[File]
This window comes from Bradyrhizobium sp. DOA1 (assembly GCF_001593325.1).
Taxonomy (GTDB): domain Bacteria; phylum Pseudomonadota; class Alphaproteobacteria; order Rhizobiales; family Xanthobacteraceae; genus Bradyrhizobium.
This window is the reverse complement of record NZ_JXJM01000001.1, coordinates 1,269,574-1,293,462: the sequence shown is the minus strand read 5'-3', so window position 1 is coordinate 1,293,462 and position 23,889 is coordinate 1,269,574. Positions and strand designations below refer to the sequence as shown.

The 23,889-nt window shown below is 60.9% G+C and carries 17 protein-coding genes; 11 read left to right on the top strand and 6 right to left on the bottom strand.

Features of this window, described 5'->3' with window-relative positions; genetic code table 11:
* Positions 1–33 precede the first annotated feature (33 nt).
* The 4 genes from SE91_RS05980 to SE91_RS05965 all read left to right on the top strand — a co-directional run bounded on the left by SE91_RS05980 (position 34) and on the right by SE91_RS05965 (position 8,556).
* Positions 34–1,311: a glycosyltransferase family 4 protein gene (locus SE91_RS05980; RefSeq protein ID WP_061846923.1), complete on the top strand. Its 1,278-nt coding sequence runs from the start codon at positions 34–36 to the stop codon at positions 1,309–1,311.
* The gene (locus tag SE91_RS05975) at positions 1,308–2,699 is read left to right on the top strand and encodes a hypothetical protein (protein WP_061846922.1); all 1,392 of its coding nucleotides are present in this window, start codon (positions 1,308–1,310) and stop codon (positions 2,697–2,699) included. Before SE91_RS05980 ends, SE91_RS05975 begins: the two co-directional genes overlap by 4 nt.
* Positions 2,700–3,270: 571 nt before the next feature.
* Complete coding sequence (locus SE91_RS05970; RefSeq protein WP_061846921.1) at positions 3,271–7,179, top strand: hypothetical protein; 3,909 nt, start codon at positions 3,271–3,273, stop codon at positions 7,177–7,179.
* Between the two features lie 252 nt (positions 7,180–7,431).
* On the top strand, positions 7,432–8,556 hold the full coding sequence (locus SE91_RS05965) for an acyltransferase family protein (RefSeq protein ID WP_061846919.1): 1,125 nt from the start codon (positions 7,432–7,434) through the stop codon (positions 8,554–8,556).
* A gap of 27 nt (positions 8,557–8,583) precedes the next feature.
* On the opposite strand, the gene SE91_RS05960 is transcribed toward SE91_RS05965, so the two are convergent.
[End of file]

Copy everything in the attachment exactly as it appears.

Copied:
This window comes from Bradyrhizobium sp. DOA1 (assembly GCF_001593325.1).
Taxonomy (GTDB): domain Bacteria; phylum Pseudomonadota; class Alphaproteobacteria; order Rhizobiales; family Xanthobacteraceae; genus Bradyrhizobium.
This window is the reverse complement of record NZ_JXJM01000001.1, coordinates 1,269,574-1,293,462: the sequence shown is the minus strand read 5'-3', so window position 1 is coordinate 1,293,462 and position 23,889 is coordinate 1,269,574. Positions and strand designations below refer to the sequence as shown.

The 23,889-nt window shown below is 60.9% G+C and carries 17 protein-coding genes; 11 read left to right on the top strand and 6 right to left on the bottom strand.

Features of this window, described 5'->3' with window-relative positions; genetic code table 11:
* Positions 1–33 precede the first annotated feature (33 nt).
* The 4 genes from SE91_RS05980 to SE91_RS05965 all read left to right on the top strand — a co-directional run bounded on the left by SE91_RS05980 (position 34) and on the right by SE91_RS05965 (position 8,556).
* Positions 34–1,311: a glycosyltransferase family 4 protein gene (locus SE91_RS05980; RefSeq protein ID WP_061846923.1), complete on the top strand. Its 1,278-nt coding sequence runs from the start codon at positions 34–36 to the stop codon at positions 1,309–1,311.
* The gene (locus tag SE91_RS05975) at positions 1,308–2,699 is read left to right on the top strand and encodes a hypothetical protein (protein WP_061846922.1); all 1,392 of its coding nucleotides are present in this window, start codon (positions 1,308–1,310) and stop codon (positions 2,697–2,699) included. Before SE91_RS05980 ends, SE91_RS05975 begins: the two co-directional genes overlap by 4 nt.
* Positions 2,700–3,270: 571 nt before the next feature.
* Complete coding sequence (locus SE91_RS05970; RefSeq protein WP_061846921.1) at positions 3,271–7,179, top strand: hypothetical protein; 3,909 nt, start codon at positions 3,271–3,273, stop codon at positions 7,177–7,179.
* Between the two features lie 252 nt (positions 7,180–7,431).
* On the top strand, positions 7,432–8,556 hold the full coding sequence (locus SE91_RS05965) for an acyltransferase family protein (RefSeq protein ID WP_061846919.1): 1,125 nt from the start codon (positions 7,432–7,434) through the stop codon (positions 8,554–8,556).
* A gap of 27 nt (positions 8,557–8,583) precedes the next feature.
* On the opposite strand, the gene SE91_RS05960 is transcribed toward SE91_RS05965, so the two are convergent.